As mentioned in the Data and Methods section, some of the blogs we studied limit the depth of response structures. We qualitatively observed a shift from a non-hierarchical structure in the very first project (i.e., only the presence of second-level comments and no deeper structures) to a more structured organization of posts in later projects. To evaluate the robustness of the results presented in Fig. 3, we compared them with the results obtained with a different definition of network interactions. We define a *topic interaction network* TIN(T) \(= ({\mathcal {V}}, \widetilde{{\mathcal {E}}}(T), {\widetilde{W}}(T))\) with the following properties: the node set \({\mathcal {V}}\) still represents the set of authors, an edge \((i,j) \in \widetilde{{\mathcal {E}}}\) represents the fact that authors *i* and *j* published a post on the same topic at a distance no bigger than *T* posts (when posts are ordered chronologically). The weight \({\widetilde{W}}_{ij}(T)\), associated to the edge (*i*, *j*), represents the number of times author *i* and *j* published a post on the same topic in the time window defined by parameter *T*. Notice that, by definition, such a network is undirected. Once again, in order to study authors interactions, we need to compare them with a set of simulated networks \(\{ {\widetilde{\Gamma }}^k = ({\mathcal {V}}, \widetilde{{\mathcal {E}}}^k, {\widetilde{Q}}^k)\}_{k \in \{1,\ldots ,K\}}\) where \({\widetilde{m}} = |\widetilde{{\mathcal {E}}}| = |\widetilde{{\mathcal {E}}}^k|,\; k \in \{1, \ldots , K\}\). To do so, it is now sufficient to draw the solely values \(\{{\widetilde{Q}}_{ij}\}_{i,j \in {\mathcal {V}}, j \ge i}\) from a multinomial random distribution, as we want the network to be undirected and \({\widetilde{Q}}_{ij}^k = {\widetilde{Q}}_{ji}^k\) for all the *K* simulations. Therefore, we draw the values \(\{{\widetilde{Q}}_{ij}\}_{i,j \in {\mathcal {V}}, j \ge i}\) from a multinomial distribution of parameters \({\widetilde{m}}\) and \({\widetilde{p}} = \{{\widetilde{p}}_{ij}\}_{i,j \in {\mathcal {V}}, j \ge i}\) such that

$$\begin{aligned} {\widetilde{p}}_{ij}&= 2\frac{d_i\cdot d_j}{{\widetilde{m}}^2} \;\;\;\;\;\;\;\;\;\;\;\; \text {if } i \ne j \\ {\widetilde{p}}_{ii}&= \frac{d_i\cdot d_i}{{\widetilde{m}}^2} \;\;\;\;\;\;\;\;\;\;\;\;\;\; \text {otherwise,} \end{aligned}$$

where \(d_i\) is the degree of node *i* in the topic interaction network. The resulting distribution of in-core and in-periphery interactions is shown in Fig. 4. We notice that, regardless the definition of the window, in-core and in-periphery interactions are higher in the actual Polymath projects than in simulated networks. Moreover, results obtained on the *topic interaction network* confirm the ones obtained on the *comment interaction network*. We can thus conclude that in the Polymath collaborations, elite actors interact more with other elite actors, while peripheral actors preferentially respond to other peripheral actors. This result is consistent with the forms of status-based homophily observed by McPherson in social networks (McPherson and Smith-Lovin 1987). This is however surprising in a scientific context where interactions are generally assumed to be based on cumulative advantage processes (Merton 1968).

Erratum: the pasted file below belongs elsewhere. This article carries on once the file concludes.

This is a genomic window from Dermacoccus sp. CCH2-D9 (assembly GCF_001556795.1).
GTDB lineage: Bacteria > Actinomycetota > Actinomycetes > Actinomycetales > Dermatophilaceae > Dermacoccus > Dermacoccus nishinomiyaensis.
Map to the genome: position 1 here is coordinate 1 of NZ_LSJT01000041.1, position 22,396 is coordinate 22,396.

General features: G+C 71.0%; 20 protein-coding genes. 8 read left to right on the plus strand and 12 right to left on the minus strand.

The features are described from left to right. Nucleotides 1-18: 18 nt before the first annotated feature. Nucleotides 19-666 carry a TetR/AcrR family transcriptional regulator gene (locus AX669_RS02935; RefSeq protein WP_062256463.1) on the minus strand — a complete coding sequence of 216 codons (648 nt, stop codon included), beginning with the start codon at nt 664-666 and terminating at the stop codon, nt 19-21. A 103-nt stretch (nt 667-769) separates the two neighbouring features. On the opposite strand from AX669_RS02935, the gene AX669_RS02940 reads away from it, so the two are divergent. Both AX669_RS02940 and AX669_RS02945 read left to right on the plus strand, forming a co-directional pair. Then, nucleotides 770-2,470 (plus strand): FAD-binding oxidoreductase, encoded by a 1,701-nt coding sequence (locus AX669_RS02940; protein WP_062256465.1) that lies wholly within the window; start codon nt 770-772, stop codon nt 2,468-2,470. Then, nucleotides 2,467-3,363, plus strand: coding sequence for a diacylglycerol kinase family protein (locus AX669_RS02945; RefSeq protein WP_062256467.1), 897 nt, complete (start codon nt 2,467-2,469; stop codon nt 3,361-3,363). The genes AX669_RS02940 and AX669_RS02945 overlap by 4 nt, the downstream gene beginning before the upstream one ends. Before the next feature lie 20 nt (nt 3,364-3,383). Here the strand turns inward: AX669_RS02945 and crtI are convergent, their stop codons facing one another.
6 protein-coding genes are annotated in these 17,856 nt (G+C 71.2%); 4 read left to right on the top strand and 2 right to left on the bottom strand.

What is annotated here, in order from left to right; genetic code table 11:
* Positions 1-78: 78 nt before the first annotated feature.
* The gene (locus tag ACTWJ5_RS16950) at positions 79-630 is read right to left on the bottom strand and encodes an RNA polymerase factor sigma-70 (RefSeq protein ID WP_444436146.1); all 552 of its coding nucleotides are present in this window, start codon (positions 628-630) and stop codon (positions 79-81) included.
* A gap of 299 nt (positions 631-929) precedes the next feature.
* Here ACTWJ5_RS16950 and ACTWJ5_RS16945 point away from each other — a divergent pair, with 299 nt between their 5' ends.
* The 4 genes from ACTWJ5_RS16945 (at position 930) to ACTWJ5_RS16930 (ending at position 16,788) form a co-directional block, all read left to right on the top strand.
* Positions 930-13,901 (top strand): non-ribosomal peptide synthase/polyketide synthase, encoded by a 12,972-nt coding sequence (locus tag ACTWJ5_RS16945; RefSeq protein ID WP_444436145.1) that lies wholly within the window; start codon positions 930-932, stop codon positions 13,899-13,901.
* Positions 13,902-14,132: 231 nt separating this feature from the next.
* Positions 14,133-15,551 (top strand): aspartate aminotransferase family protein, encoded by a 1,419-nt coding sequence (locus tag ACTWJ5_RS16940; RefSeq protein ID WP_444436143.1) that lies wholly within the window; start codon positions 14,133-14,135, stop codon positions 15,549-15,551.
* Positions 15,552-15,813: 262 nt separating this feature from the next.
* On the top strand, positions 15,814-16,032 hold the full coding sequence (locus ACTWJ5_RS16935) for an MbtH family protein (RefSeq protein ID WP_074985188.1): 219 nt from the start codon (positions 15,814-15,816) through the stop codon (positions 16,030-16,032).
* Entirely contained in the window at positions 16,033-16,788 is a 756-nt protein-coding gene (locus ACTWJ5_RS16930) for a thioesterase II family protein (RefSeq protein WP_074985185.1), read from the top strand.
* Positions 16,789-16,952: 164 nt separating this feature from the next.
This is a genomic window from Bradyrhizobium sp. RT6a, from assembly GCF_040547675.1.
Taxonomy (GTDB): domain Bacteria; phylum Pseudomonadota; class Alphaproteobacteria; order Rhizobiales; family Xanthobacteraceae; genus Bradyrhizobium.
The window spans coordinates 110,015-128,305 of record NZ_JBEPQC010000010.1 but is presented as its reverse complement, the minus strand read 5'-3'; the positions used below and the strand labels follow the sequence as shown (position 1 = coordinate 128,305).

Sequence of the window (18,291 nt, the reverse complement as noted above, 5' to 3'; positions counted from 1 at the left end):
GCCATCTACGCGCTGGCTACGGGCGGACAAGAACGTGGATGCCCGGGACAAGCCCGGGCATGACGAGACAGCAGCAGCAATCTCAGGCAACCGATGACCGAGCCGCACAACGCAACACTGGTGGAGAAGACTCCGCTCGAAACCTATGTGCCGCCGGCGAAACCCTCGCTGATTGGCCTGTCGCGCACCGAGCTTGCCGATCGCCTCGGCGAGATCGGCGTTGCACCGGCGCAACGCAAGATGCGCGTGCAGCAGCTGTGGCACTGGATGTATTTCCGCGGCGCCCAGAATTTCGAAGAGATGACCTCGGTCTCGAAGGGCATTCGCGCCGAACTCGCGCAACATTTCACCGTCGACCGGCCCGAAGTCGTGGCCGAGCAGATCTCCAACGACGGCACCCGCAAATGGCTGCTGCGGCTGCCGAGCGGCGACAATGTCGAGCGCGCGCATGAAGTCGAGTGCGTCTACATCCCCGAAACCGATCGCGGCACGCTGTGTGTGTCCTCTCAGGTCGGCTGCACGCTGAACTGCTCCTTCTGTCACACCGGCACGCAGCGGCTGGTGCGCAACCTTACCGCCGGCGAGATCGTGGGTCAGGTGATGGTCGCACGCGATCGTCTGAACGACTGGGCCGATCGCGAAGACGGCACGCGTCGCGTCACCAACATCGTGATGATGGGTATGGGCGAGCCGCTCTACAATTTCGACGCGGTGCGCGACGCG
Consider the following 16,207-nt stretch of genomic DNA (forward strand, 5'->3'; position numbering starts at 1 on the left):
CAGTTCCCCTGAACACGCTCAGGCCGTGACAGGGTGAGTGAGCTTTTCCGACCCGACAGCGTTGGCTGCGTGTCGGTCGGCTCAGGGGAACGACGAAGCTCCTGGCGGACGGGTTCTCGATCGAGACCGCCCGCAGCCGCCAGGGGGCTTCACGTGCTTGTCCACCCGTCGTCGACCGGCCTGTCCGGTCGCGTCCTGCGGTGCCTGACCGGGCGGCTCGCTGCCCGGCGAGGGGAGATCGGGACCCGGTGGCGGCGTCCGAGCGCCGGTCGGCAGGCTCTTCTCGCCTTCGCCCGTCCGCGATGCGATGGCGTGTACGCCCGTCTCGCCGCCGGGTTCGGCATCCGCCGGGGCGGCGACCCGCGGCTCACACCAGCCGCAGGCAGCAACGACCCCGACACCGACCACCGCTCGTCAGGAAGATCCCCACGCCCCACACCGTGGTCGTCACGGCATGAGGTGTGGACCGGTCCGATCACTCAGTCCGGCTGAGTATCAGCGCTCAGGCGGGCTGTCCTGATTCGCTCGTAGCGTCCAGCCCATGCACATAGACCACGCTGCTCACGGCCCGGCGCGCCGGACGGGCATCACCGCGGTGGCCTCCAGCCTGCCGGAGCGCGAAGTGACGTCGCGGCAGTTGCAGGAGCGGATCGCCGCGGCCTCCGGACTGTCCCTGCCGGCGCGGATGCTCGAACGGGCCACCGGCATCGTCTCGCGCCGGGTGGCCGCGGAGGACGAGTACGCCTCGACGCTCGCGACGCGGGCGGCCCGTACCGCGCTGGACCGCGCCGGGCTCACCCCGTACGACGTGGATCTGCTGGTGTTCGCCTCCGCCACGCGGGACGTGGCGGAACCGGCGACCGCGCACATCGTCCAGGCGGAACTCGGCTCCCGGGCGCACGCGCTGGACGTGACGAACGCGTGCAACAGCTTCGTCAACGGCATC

### Collective intelligence at work

Several studies on collaborative systems have shown a super-linear effect of collaboration: The very expression “collective intelligence” suggests that the collective productivity (in our case the number of posts) is higher than the sum of the individual productions. To test this feature dynamically, we count the daily number of posts and the daily number of participants for all projects:

$$\begin{aligned} n_{post}(t)&=[n_{post}(t_0),n_{post}(t_1),\ldots ]\\ n_{user}(t)&=[n_{user}(t_0),n_{user}(t_1),\ldots ], \end{aligned}$$

where \(t_0,t_1,\ldots\) represent different days. To reduce noise, we smooth these time series with a 7-days rolling window. By plotting the pairs \((n_{user}(t),n_{post}(t))\), we obtain the curves representing the relationship between the number of users and the number of posts. Figure 5A shows a pronounced superlinear growth of the number of posts with the number of users, aggregated for all projects: \(n_{post}=n_{user}^\gamma\) (with exponent \(\gamma =1,46\)). Our results are similar to those of Sornette et al. (2014) for GitHub.

Figure 5B, C suggest that contributions have positive super-linear effects, even when they are relatively marginal. In Fig. 5B, we show that the average individual daily production (for all contributors with more than 10 posts in all the projects) grows with the number of users active on that day. Figure 5C displays the average daily productivity of the active core as a function of the number of users in the peripheral shells. We observe that an important presence of peripheral users boosts the productivity of the most active users.